Hours away from Deer Season 2017!

Hours away from Deer Season 2017!

I am from a small town in Northeast Wisconsin. Growing up, my cousins to the south (Milwaukee) were amazed by the fact that we got the whole week off for Deer Season! It made them crazy!   (I thought it was completely normal and that everyone had Deer Season off until I was in high school.)

I am not, nor have I ever been, a hunter – but I can appreciate the comradery, the thrill of the hunt, the excitement, the traditions (No Shave November, etc.).     Traditions are good. They are the strings that keep families and friends connected.

At WI Pay, we have traditions too. In November, we start readying for year end, gathering new unemployment tax rates and deductions for our clients’ employees. We are making a list and checking it twice to make sure all our bases are covered, I’s are dotted, and T’s are crossed. It can be a crazy time for us, but in keeping with our tradition of preparing ahead, it becomes a great opportunity to feel a sense of accomplishment and satisfaction.

It’s always good to begin new traditions too. This year as you take to the woods, perhaps you would consider taking part in the Wisconsin Deer Donation 2017. Here is the link to a document with all the information you need for donating deer in Wisconsin and helping those in need:


Happy hunting, have fun, be safe, enjoy your traditions and create some new ones!

Thank you for serving!

            Thank you for serving!

Veterans Day originated as “Armistice Day” on November 11, 1919, the first anniversary of the end of World War I and became a national holiday in 1938. In 1954 President Eisenhower officially changed the name from Armistice Day to Veterans Day. In 1968 Congress moved the celebration to the fourth Monday in October; but in 1975 President Ford returned Veterans Day back to November 11, due to the important historical significance of the date.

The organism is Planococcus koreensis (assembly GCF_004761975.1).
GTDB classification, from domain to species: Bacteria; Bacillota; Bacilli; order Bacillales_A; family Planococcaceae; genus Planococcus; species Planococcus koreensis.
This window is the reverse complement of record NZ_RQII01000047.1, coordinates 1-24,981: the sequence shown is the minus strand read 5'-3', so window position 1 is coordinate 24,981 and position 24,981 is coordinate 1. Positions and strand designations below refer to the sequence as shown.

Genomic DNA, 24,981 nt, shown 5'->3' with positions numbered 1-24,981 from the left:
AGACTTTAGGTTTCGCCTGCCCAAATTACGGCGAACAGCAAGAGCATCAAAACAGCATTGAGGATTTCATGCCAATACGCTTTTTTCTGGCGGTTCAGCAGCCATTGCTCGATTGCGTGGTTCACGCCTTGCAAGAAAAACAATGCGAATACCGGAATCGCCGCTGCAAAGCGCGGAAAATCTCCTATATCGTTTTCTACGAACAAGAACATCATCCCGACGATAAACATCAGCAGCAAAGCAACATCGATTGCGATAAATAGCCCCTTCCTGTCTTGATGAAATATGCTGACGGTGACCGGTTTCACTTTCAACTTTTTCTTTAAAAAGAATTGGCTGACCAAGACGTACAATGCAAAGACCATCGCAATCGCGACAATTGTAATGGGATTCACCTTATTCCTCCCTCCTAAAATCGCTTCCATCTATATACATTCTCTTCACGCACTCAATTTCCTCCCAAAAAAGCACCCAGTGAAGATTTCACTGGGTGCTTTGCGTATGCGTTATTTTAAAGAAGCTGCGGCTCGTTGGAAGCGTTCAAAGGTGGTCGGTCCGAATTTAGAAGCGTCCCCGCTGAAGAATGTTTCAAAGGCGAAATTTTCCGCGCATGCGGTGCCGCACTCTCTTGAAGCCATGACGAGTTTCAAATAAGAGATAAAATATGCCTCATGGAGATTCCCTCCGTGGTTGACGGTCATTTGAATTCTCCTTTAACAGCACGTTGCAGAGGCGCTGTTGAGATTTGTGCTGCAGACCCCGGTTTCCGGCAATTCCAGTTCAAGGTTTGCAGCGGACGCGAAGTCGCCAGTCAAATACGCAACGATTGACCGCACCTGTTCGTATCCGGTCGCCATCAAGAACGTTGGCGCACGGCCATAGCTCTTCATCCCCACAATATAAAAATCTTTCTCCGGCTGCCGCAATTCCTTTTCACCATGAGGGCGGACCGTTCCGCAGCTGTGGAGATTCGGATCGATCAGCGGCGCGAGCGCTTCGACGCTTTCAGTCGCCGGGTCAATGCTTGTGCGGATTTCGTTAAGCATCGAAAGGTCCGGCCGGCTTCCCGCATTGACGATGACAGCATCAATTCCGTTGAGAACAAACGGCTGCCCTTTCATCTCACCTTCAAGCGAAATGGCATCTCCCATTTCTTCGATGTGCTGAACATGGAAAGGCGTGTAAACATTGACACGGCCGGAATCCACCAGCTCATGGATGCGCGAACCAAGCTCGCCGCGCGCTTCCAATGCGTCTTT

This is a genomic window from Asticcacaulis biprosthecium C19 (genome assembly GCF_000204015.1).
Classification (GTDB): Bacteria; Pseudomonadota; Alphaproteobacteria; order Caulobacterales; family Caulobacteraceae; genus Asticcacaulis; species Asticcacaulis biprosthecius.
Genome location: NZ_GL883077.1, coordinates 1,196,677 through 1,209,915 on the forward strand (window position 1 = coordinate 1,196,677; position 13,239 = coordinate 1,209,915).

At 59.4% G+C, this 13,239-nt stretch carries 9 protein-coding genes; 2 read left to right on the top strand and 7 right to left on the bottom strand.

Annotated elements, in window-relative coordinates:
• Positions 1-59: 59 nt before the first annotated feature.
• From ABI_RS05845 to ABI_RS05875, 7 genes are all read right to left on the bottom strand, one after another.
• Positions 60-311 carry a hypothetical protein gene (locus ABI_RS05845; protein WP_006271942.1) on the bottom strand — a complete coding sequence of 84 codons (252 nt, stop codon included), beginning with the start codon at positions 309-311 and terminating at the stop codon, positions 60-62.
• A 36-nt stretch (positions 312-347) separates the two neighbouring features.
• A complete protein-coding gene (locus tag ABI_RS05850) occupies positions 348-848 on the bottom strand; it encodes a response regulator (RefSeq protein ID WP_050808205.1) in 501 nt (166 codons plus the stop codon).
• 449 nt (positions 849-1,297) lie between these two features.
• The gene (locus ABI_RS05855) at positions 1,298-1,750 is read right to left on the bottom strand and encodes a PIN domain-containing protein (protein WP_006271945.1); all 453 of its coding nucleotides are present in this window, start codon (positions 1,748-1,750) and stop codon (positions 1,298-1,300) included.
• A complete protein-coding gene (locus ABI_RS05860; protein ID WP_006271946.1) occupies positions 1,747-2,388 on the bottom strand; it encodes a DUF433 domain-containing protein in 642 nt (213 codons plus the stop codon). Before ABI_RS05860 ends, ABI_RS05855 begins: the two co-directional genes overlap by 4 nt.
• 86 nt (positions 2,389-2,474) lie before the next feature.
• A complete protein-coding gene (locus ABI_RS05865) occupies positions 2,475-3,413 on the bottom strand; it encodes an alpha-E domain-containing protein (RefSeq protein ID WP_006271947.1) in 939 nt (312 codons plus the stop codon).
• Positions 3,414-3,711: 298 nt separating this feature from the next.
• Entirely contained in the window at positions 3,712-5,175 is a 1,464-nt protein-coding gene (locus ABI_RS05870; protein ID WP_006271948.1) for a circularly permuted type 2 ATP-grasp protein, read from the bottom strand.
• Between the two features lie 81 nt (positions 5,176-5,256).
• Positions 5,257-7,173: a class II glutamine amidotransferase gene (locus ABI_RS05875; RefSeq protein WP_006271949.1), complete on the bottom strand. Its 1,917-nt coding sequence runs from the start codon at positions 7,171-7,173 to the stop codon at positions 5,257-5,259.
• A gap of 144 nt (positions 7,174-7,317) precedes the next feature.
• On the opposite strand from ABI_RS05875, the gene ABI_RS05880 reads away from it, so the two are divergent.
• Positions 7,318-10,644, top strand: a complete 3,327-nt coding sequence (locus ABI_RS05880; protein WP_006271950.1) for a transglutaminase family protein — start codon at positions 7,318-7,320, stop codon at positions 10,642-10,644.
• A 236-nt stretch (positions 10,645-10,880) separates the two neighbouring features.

Unlike Memorial Day, which honors those who lost their lives as a result of serving, Veterans Day pays tribute to all American veterans – living or dead – who served their country during war or peacetime.

Jesus, you said, “There is no greater love than to lay down one’s life for one’s friends.” Today we pray for those men and women who have, in their military service, sacrificed their time, strength, ambition, health and even their lives on this earth to benefit “friends” known and unknown.   We honor our Veterans in your name and we thank them for their sacrifices. We ask that you bless them, provide peace to them and their families and remain with them all the days of their lives. Amen.

What’s the history behind Labor Day and why can’t I wear white until Spring??

Happy Labor Day! What is the real meaning behind this end-of-summer holiday you ask.   According to the United States Department of Labor, it is a creation of the Labor Movement of 1882 in New York City and is dedicated to the social and economic achievements of the American Workers.

The first Labor Day was actually celebrated on Tuesday, September 5, 1882. In 1884, the first Monday in September was selected as the holiday to urge other cities in America to follow the example of New York and celebrate the working men’s holiday. It is reported that there was a lot of beer associated with this event!

President Grover Cleveland signed an Act in 1894 establishing a Federal Legal Holiday for Labor Day. (Most states had already done so by this time.)

Between Memorial Day and Labor day, the National Hot Dog and Sausage Council reports that Americans will eat 7 billion hotdogs!

Labor Day marks the official end of summer, which marks the end of hot dog season and no more wearing white until Spring. What??? No more white??? Yes, it is an old tradition that dates back to the late Victorian era whereby it is a fashion disaster to wear white after the summer official ended. White indicated that you were still in vacation mode at your summer cottage.   The tradition is really not followed any more – maybe because we don’t vacation all summer at our summer cottages any more. I’ll keep that in mind when I need a vacation in January – look for the lady in white!!